|Fewer Degrees Of Separation With Facebook|
|Written by Janet Swift|
|Saturday, 06 February 2016|
Six degrees of separation is the, already well established, idea that any individual is connected to any other via six network nodes. New research has discovered that the average between Facebook users is just three and a half.
Results of a research study by Sergey Edunov, Carlos Diuk, Ismail Onur Filiz, Smriti Bhagat and Moira Burke was posted on the Facebook blog on Friends Day, February 4th, Facebook's 12th birthday.
The Friends Day post states:
We know that people are more connected today than ever before. Over the past five years, the global Facebook community has more than doubled in size. Today we’re announcing that during that same time period, the degrees of separation between a typical pair of Facebook users has continued to decrease to 3.57 degrees, down from 3.74 degrees in 2011. This is a significant reflection of how closely connected the world has become.
More details are given by the researchers in the post Three and a half degrees of separation which concludes that:
Each person in the world (at least among the 1.59 billion people active on Facebook) is connected to every other person by an average of three and a half other people.
The initial study of the degree of connectedness of the Facebook graph was done in 2011 by researchers at Cornell, the Università degli Studi di Milano, and Facebook, The computed the average path length, the number of arc in a path, across the 721 million people then using the site, corresponding to 69 billion friendship links, and found that it was 4.74, corresponding to 3.74 intermediaries or "degrees of separation".
Recrunching the Facebook graph in 2016 the corresponding distance 4.57, corresponding to 3.57 intermediaries or "degrees of separation." Within the US, people are connected to each other by an average of 3.46 degrees and majority of the people on Facebook have averages between 2.9 and 4.2 degrees of separation as shown in this chart.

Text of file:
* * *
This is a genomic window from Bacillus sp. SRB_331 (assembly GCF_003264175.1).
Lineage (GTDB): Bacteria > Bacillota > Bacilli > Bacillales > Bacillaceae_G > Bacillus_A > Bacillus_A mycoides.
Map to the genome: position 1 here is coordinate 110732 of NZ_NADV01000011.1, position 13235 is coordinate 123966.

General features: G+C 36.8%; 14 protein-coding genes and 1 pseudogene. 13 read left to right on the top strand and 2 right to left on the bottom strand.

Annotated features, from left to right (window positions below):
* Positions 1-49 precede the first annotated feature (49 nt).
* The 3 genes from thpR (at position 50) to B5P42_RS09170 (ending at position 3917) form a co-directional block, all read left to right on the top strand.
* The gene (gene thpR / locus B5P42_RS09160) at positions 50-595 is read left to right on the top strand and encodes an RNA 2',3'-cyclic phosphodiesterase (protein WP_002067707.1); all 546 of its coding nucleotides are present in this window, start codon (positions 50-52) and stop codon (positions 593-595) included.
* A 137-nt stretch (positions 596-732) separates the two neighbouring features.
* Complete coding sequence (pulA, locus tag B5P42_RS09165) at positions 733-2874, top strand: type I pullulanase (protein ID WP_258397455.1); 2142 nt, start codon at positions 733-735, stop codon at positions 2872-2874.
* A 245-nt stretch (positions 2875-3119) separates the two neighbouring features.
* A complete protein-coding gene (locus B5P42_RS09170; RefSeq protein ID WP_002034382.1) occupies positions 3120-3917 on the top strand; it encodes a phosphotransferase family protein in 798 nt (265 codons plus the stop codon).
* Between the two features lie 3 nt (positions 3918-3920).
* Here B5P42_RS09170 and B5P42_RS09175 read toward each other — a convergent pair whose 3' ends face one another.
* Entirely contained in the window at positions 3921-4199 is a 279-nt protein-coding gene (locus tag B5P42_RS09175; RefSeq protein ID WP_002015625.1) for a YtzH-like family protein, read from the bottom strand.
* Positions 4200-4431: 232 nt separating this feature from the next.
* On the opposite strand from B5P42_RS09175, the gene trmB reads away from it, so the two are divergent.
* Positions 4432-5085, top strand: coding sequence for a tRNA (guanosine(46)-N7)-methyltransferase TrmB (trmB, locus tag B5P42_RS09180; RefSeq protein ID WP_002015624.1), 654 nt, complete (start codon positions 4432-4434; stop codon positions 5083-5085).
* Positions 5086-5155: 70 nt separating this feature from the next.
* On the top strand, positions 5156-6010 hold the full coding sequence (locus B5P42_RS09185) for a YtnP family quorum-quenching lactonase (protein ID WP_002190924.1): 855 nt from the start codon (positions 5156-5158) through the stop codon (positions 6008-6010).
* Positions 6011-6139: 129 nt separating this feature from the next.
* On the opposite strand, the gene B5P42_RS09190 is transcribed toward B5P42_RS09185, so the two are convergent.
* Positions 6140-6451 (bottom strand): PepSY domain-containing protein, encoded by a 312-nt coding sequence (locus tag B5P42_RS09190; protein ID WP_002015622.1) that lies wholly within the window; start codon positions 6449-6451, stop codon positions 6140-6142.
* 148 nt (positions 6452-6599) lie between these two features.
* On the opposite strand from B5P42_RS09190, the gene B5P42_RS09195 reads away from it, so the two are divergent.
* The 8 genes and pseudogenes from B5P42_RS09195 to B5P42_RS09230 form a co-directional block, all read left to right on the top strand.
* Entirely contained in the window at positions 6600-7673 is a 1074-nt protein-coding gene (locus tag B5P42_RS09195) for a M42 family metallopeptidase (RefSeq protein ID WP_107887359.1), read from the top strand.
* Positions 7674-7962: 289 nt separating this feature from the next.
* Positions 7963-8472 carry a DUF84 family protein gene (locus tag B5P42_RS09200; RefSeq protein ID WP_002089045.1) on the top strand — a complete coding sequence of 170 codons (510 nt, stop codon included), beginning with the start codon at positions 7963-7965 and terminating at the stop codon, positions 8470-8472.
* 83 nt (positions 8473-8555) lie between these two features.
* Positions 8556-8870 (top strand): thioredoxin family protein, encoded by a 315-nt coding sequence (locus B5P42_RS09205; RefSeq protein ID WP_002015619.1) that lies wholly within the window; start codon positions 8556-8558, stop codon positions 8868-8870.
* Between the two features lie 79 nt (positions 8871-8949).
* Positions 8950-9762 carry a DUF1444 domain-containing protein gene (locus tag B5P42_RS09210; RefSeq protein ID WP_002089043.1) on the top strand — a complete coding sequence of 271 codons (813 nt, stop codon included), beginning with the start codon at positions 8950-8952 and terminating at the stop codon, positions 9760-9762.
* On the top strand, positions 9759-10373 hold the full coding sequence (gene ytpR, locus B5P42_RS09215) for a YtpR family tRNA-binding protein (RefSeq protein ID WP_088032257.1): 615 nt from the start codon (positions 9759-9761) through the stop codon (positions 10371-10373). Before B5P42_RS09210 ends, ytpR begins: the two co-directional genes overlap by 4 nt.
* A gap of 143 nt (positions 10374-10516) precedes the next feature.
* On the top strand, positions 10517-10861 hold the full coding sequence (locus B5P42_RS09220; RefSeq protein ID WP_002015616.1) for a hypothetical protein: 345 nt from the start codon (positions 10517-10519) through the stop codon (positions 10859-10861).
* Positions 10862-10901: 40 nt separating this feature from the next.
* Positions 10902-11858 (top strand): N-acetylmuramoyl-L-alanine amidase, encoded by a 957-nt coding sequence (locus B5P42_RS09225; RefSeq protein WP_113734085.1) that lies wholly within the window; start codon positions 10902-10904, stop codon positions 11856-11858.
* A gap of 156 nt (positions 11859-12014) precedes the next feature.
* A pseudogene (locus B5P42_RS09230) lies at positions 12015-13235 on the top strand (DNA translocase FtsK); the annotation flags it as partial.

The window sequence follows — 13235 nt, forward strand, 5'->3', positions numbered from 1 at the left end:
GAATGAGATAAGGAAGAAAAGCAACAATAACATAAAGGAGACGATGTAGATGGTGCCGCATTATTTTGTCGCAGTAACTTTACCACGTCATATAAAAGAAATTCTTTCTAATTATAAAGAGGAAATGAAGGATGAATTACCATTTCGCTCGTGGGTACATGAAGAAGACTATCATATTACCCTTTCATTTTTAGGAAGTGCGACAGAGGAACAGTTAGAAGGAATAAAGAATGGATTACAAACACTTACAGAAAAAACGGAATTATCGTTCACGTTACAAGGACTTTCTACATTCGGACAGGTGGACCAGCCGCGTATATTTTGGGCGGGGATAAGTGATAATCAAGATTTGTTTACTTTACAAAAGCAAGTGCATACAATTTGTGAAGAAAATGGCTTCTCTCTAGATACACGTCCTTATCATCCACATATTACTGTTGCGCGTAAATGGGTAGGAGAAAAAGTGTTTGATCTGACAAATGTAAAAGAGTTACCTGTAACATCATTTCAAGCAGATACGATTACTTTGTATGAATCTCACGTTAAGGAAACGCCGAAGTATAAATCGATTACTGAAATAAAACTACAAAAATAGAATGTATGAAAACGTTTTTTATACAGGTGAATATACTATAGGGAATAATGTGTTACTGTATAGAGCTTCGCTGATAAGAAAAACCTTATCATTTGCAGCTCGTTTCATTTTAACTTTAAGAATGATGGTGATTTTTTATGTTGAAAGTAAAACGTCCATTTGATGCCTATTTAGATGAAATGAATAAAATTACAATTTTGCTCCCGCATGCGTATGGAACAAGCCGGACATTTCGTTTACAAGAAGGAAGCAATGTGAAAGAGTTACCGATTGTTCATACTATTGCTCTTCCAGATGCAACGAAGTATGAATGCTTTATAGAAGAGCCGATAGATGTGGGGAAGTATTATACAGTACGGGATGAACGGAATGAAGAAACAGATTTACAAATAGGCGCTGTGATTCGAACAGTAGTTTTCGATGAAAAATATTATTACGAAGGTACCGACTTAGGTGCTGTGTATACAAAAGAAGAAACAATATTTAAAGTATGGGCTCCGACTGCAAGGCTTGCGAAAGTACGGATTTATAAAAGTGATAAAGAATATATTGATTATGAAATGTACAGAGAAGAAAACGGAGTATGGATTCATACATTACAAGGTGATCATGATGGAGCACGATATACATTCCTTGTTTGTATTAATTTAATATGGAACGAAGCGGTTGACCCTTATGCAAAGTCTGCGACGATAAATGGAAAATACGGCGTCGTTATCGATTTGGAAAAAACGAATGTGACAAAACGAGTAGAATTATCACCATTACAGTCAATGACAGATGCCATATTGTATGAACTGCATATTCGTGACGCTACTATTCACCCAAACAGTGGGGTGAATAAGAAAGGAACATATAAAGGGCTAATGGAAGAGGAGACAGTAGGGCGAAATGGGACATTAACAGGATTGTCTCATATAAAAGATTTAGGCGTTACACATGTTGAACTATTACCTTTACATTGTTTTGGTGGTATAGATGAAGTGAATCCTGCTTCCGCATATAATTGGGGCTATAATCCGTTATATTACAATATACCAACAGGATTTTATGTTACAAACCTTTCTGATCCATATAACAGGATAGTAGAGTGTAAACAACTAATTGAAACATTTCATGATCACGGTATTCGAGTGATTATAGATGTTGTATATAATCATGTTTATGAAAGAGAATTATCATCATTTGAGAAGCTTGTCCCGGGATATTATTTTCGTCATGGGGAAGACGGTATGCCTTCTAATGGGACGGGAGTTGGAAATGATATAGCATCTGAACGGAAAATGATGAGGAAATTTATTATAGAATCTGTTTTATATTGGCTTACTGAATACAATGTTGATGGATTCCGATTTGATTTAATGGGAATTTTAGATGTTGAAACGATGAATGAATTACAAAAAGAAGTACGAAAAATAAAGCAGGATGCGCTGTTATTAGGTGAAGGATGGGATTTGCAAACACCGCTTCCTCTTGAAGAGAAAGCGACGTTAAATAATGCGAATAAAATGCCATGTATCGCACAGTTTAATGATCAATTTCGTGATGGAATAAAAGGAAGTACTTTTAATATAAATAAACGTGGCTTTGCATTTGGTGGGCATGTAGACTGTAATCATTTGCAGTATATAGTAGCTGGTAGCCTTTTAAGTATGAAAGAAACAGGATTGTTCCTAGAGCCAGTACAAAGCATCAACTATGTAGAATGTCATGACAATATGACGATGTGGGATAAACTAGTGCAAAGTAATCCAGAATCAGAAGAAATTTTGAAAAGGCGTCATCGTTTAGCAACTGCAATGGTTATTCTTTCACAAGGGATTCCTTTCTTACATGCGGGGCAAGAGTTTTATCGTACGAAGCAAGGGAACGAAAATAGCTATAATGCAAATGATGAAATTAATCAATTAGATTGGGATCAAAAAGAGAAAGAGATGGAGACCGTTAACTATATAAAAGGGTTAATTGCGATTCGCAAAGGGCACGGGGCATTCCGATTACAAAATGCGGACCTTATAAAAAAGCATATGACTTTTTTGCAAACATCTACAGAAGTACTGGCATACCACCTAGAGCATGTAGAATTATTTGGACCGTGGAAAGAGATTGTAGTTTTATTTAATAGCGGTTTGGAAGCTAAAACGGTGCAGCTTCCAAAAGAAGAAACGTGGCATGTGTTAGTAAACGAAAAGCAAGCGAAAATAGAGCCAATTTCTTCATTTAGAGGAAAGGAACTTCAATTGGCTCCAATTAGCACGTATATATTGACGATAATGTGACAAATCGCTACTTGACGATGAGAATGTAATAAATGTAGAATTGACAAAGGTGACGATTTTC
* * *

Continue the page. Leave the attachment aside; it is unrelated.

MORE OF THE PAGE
The post aslo outlines how task of calculating degrees of separation in a network with hundreds of billions of edges and how it was accomplished.
Imagine a person with 100 friends. If each of his friends also has 100 friends, then the number of friends-of-friends will be 10,000. If each of those friends-of-friends also has 100 friends then the number of friends-of-friends-of-friends will be 1,000,000. Some of those friends may overlap, so we need to filter down to the unique connections. We're only two hops away and the number is already big. In reality this number grows even faster since most people on Facebook have more than 100 friends. We also need to do this computation 1.6 billion times; that is, for every person on Facebook.
The researchers used existing statistical techniques, in particular the Flajolet-Martin algorithm, which they put into layman's terms:
Imagine you have a set of people and you want to count how many are unique. First you assign each person a random integer; let's call it hash. Approximately 1/2 of the people will have an even hash: the binary representation of the hash will end with 0. Approximately 1/4 of the people will have a hash divisible by 4; that is, the binary representation ends with 00. In general, 1/2n people will have the binary representation of their hash end with n zeros. Now, we can reverse this and try to count how many different people we have by reading their hash values one by one. To do that, we track the biggest number of zeroes we've seen. Intuitively, if there were n zeroes, we can expect to have c*2n unique numbers, where c is some constant. For better accuracy we can do this computation multiple times with different hash values.
Remarking that the algorithm maps well to the problem, the researchers explain that they used it to find the biggest number of zeroes among all friends' hashes. Then using a bitwise OR operation on the hash, this process can be repeated recursively to estimate the number of unique friends-of-friends, and then friends-of-friends-of-friends. This computation was done on the entire Facebook friendship graph using the open source Apache Giraph package.
This may all be true and Facebook makes us better connected, but it leaves the question of the quality of the connections open. Are Facebook friends anything like real friends?
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|Last Updated ( Wednesday, 21 March 2018 )|